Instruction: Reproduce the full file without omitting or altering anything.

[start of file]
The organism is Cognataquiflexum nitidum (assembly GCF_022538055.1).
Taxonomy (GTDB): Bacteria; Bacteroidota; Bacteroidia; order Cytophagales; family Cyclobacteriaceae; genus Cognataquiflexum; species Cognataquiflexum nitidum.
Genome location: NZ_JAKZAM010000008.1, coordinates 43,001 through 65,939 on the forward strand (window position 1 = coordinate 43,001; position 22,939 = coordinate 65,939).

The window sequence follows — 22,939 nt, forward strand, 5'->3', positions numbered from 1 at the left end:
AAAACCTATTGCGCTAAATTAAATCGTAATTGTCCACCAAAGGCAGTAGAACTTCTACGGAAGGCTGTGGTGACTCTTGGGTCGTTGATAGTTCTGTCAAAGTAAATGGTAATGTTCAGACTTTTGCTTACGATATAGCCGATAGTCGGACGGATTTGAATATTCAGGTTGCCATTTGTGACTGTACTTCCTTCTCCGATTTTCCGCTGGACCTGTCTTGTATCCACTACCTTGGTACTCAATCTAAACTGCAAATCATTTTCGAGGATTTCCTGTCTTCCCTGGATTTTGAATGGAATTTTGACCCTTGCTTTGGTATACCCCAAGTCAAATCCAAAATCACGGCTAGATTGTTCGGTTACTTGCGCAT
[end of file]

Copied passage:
The organism is Cognataquiflexum nitidum (assembly GCF_022538055.1).
Taxonomy (GTDB): Bacteria; Bacteroidota; Bacteroidia; order Cytophagales; family Cyclobacteriaceae; genus Cognataquiflexum; species Cognataquiflexum nitidum.
Genome location: NZ_JAKZAM010000008.1, coordinates 43,001 through 65,939 on the forward strand (window position 1 = coordinate 43,001; position 22,939 = coordinate 65,939).

The window sequence follows — 22,939 nt, forward strand, 5'->3', positions numbered from 1 at the left end:
AAAACCTATTGCGCTAAATTAAATCGTAATTGTCCACCAAAGGCAGTAGAACTTCTACGGAAGGCTGTGGTGACTCTTGGGTCGTTGATAGTTCTGTCAAAGTAAATGGTAATGTTCAGACTTTTGCTTACGATATAGCCGATAGTCGGACGGATTTGAATATTCAGGTTGCCATTTGTGACTGTACTTCCTTCTCCGATTTTCCGCTGGACCTGTCTTGTATCCACTACCTTGGTACTCAATCTAAACTGCAAATCATTTTCGAGGATTTCCTGTCTTCCCTGGATTTTGAATGGAATTTTGACCCTTGCTTTGGTATACCCCAAGTCAAATCCAAAATCACGGCTAGATTGTTCGGTTACTTGCGCAT